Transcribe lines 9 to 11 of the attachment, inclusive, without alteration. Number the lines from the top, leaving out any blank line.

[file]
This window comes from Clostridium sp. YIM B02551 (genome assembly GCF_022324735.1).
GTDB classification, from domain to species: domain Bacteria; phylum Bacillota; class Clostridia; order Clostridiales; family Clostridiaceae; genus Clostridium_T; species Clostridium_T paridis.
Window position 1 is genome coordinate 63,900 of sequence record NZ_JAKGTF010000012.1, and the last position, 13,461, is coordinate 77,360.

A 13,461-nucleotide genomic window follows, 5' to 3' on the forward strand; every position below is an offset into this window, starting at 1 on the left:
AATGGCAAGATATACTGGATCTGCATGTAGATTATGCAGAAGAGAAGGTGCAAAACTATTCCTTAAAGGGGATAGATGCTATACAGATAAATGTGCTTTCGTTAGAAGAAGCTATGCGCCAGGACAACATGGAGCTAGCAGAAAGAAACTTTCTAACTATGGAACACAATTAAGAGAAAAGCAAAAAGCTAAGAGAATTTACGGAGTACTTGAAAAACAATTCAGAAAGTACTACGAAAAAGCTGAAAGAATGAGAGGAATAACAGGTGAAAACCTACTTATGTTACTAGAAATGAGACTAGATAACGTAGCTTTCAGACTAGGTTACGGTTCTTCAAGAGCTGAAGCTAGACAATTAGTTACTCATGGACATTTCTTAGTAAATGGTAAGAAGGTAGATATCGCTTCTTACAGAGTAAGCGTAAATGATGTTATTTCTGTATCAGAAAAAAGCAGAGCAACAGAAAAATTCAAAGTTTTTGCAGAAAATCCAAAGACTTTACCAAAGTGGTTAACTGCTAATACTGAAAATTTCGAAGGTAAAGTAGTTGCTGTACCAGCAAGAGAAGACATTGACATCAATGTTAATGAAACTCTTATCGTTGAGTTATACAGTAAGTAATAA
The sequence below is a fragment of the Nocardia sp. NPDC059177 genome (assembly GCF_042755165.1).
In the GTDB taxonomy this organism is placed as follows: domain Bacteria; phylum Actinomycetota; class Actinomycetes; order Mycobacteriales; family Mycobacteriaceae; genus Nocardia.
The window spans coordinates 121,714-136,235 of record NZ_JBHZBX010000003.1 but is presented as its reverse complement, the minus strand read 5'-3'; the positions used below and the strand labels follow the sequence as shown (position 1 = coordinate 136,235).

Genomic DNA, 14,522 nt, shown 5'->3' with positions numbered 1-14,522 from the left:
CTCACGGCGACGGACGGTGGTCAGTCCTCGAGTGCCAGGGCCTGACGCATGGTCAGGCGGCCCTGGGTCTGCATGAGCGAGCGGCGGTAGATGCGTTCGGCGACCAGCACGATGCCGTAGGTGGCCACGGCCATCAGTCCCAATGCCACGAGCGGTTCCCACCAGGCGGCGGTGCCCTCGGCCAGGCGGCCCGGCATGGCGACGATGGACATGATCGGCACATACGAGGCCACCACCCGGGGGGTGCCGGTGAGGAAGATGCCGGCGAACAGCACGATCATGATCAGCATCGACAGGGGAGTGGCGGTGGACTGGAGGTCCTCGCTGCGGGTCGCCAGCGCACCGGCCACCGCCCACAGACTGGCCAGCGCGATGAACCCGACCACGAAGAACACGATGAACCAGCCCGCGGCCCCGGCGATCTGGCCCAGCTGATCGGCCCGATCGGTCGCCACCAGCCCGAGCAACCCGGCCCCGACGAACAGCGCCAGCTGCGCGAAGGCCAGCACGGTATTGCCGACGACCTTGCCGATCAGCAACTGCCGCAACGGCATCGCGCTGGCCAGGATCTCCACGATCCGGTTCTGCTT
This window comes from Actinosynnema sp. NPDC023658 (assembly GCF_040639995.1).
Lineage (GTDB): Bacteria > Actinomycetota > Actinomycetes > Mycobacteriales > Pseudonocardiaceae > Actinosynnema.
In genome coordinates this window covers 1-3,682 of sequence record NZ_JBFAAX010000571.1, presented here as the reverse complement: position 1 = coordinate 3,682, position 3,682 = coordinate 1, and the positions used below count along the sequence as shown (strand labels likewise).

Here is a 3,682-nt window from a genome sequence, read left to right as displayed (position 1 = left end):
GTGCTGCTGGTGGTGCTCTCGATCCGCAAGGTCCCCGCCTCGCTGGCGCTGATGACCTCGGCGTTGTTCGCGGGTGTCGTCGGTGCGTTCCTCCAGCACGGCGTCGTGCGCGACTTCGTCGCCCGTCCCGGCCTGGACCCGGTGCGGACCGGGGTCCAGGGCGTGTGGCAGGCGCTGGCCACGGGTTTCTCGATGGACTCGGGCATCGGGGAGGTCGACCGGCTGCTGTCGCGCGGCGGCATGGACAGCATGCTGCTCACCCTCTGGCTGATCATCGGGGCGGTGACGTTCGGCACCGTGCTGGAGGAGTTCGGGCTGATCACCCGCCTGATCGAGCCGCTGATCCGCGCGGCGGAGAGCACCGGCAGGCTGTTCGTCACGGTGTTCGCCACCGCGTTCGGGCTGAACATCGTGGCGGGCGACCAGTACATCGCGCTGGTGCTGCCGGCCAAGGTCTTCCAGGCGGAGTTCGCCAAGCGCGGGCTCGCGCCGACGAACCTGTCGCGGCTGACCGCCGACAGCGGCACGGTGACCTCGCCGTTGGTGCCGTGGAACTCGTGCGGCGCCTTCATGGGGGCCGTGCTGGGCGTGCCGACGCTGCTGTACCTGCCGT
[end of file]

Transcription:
Genomic DNA, 14,522 nt, shown 5'->3' with positions numbered 1-14,522 from the left:
CTCACGGCGACGGACGGTGGTCAGTCCTCGAGTGCCAGGGCCTGACGCATGGTCAGGCGGCCCTGGGTCTGCATGAGCGAGCGGCGGTAGATGCGTTCGGCGACCAGCACGATGCCGTAGGTGGCCACGGCCATCAGTCCCAATGCCACGAGCGGTTCCCACCAGGCGGCGGTGCCCTCGGCCAGGCGGCCCGGCATGGCGACGATGGACATGATCGGCACATACGAGGCCACCACCCGGGGGGTGCCGGTGAGGAAGATGCCGGCGAACAGCACGATCATGATCAGCATCGACAGGGGAGTGGCGGTGGACTGGAGGTCCTCGCTGCGGGTCGCCAGCGCACCGGCCACCGCCCACAGACTGGCCAGCGCGATGAACCCGACCACGAAGAACACGATGAACCAGCCCGCGGCCCCGGCGATCTGGCCCAGCTGATCGGCCCGATCGGTCGCCACCAGCCCGAGCAACCCGGCCCCGACGAACAGCGCCAGCTGCGCGAAGGCCAGCACGGTATTGCCGACGACCTTGCCGATCAGCAACTGCCGCAACGGCATCGCGCTGGCCAGGATCTCCACGATCCGGTTCTGCTT
This window comes from Actinosynnema sp. NPDC023658 (assembly GCF_040639995.1).